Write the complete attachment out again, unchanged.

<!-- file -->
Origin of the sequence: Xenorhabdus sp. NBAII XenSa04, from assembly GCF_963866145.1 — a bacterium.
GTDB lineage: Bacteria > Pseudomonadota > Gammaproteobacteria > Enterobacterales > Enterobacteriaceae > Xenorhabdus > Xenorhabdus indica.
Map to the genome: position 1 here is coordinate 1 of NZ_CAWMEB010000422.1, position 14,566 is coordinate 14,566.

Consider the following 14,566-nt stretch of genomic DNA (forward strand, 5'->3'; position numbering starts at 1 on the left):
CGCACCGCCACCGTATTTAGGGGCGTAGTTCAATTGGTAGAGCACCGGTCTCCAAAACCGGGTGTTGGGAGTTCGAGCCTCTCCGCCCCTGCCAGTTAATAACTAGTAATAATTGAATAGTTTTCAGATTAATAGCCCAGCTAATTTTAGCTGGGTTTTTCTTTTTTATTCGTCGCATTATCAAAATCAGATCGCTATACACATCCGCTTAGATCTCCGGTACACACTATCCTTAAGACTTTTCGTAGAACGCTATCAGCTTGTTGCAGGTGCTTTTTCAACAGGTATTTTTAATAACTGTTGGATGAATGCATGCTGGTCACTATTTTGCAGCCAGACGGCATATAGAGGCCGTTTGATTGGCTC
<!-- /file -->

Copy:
Origin of the sequence: Xenorhabdus sp. NBAII XenSa04, from assembly GCF_963866145.1 — a bacterium.
GTDB lineage: Bacteria > Pseudomonadota > Gammaproteobacteria > Enterobacterales > Enterobacteriaceae > Xenorhabdus > Xenorhabdus indica.
Map to the genome: position 1 here is coordinate 1 of NZ_CAWMEB010000422.1, position 14,566 is coordinate 14,566.

Consider the following 14,566-nt stretch of genomic DNA (forward strand, 5'->3'; position numbering starts at 1 on the left):
CGCACCGCCACCGTATTTAGGGGCGTAGTTCAATTGGTAGAGCACCGGTCTCCAAAACCGGGTGTTGGGAGTTCGAGCCTCTCCGCCCCTGCCAGTTAATAACTAGTAATAATTGAATAGTTTTCAGATTAATAGCCCAGCTAATTTTAGCTGGGTTTTTCTTTTTTATTCGTCGCATTATCAAAATCAGATCGCTATACACATCCGCTTAGATCTCCGGTACACACTATCCTTAAGACTTTTCGTAGAACGCTATCAGCTTGTTGCAGGTGCTTTTTCAACAGGTATTTTTAATAACTGTTGGATGAATGCATGCTGGTCACTATTTTGCAGCCAGACGGCATATAGAGGCCGTTTGATTGGCTC